2012 International Building Codes Take Over City Council

At Wednesday's Hazelwood City Council meeting, people passionate about the standards for future home building took more than an hour to make their points known.

The meeting was your typical meeting up until the city manager's report.

There were proclamations claiming certain weeks in May designated to recognize various departments including:

  • The Month of May Building Safety Month.
  • May 15 through 19 is .
  • May 20 through 26 is Public Works Weeks.
  • May 20 through 26 is . 

Public hearings were pretty quiet. No residents spoke out in opposition of any of the proposed changes to the city's zoning regulations, which were all approved and made it over to first reading of bills. A final vote is needed before the changes become law. The changes include amendments to various aspects of Chapter 405 of the City of Hazelwood's Codes and Ordinances on Zoning Regulations including:

  • Giving the City of Hazelwood Board of Adjustment more power as a "governing board" and changing it to where the director of public works doesn't have to make all decisions. Lower level parties in the department may do so.
  • Redefining the term "aggrieved party," and making it more difficult for a person to file appeals against zoning decisions simply as a stalling method or because they don't like it, versus actually being affected by it. An example would be if the board approved a new candy store and a competing candy store filed an appeal against it saying it was bothersome to them. The competing candy store would no longer be able to do so for that reason unless the store was impacting them in a negative way.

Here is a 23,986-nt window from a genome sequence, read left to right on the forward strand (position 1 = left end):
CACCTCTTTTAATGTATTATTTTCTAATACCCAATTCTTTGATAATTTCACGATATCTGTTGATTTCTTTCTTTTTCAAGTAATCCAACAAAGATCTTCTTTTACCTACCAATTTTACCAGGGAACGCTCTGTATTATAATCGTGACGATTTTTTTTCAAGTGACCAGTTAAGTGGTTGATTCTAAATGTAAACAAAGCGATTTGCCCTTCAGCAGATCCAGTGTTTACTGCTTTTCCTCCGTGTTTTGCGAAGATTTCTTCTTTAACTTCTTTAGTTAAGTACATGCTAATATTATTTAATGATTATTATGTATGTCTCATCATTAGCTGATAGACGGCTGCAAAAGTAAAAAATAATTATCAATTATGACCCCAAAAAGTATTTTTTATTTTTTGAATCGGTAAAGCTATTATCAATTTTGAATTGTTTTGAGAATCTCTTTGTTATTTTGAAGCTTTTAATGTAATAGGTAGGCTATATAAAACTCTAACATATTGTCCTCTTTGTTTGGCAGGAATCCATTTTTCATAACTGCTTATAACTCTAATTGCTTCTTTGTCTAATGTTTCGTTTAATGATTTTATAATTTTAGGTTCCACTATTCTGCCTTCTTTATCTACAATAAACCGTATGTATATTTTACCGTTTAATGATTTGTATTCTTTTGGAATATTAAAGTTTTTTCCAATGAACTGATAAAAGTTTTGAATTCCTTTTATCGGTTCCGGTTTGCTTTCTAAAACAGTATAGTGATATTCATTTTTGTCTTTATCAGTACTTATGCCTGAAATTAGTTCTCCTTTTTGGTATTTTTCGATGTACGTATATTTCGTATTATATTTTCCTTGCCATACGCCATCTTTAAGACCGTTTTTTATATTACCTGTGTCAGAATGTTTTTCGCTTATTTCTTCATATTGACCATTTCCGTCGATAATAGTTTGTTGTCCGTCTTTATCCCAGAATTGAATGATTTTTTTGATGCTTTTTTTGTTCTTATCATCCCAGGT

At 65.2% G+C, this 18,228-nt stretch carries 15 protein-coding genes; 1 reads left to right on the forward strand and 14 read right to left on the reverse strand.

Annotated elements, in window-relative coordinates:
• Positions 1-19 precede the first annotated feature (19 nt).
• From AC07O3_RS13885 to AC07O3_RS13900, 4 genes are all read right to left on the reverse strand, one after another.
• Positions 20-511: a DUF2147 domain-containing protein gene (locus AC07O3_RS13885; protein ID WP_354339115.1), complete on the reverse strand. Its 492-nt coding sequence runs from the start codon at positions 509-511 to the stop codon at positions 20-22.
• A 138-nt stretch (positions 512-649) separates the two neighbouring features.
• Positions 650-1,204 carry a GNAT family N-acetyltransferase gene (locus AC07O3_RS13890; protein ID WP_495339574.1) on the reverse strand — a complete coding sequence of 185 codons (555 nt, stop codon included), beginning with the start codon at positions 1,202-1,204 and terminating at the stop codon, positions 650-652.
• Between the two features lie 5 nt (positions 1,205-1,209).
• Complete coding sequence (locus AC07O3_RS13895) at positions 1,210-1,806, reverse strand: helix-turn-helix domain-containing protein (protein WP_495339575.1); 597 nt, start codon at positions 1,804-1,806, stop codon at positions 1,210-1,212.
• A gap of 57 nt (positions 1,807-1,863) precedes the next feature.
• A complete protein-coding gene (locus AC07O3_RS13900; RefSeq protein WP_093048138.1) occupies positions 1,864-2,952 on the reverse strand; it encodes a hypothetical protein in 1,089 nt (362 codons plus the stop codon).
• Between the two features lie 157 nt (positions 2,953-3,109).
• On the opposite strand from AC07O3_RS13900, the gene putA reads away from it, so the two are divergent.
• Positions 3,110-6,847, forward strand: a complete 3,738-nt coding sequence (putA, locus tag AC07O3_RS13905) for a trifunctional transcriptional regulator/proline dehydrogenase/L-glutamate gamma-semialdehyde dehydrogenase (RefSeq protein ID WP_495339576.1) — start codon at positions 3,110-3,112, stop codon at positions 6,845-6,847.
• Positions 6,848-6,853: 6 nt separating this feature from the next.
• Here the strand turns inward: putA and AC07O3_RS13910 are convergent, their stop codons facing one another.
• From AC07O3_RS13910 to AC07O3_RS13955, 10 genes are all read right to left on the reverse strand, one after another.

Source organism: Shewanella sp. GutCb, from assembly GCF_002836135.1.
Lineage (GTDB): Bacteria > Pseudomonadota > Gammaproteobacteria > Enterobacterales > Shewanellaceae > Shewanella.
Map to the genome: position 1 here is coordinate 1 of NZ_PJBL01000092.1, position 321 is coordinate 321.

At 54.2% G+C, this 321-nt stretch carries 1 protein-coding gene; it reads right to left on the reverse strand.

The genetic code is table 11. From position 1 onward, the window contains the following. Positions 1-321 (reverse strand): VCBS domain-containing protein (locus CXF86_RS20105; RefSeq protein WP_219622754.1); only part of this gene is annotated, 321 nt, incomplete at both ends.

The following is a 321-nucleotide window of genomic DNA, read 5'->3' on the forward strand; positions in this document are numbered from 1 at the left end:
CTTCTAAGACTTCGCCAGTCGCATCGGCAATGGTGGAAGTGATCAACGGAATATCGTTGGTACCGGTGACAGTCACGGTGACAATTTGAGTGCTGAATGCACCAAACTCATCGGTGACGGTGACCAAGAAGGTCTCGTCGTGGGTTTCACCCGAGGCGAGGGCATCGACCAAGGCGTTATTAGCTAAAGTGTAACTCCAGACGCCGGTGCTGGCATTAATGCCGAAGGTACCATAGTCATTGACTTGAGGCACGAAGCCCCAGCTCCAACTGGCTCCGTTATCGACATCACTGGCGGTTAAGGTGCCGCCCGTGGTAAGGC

• Changing the time limits for refiling for various permits or zoning changes council has denied from six months to one year. Allowing construction start extensions for six month lapses, but forcing those that lapse a full year to re-apply one year later.
  • Defining what an adult day care center is because the city had no categorical definition on the books.

2012 International Building Codes

What took up half of Wednesday's meeting was an agenda item listed under the city manger's report council had no plans of which to vote:consideration of the adoption of the 2012 International Building Codes. In fact, when it came time to discuss the item, council moved to table it for voting until after its June work session so it could have more time to research it's implications on Hazelwood residents. Because there was about three rows of individuals present at the meeting in support of the item, Hazelwood Mayor Matthew Robinson invited the public to say what it had to say about the issue.

"This is an issue that we've received a lot of phone calls on," Robinson said. "There's been a lot of confusing information and we'd like to go through it more in our work session.

"I do want to invite the public to go ahead and speak on the matter because our work session is a time to work out questions and not to have people speaking on the matter."

And people did approach the board to express their opinions from the Home Builders Association, The American Institute of Architects, McKelvey Homes and Sierra Club, along with city residents. Fifty percent of those were in support of passing the codes, and 50 percent were present at the meeting speaking out against the codes and it associated cost, which would be passed down onto homeowners looking to build in the .

The 2012 International Building Codes is a 722 page book that in a way governs how houses and other dwellings are constructed. It is a model building code developed by the International Code Council, which began in 1997 and is revised every three years. Different versions have been adopted throughout most states. The codes address a lot of fire codes and other areas including:

  • Building occupancy classifications
  • Building heights and areas
  • Interior finishes
  • Foundation, wall, and roof construction
  • Fire protection systems (sprinkler system requirements and design)
  • Materials used in construction
  • Elevators and escalators
  • Already existing structures
  • Means of egress (ability to exit the structure, primarily in the event of an emergency, such as a fire)

City council does not have to adopt the 2012 codes and could decide to keep its current system or accept parts of the 2009 or 2012 codes.

Final Vote

In other news Hazelwood City Council had final vote on a few bills and approved:


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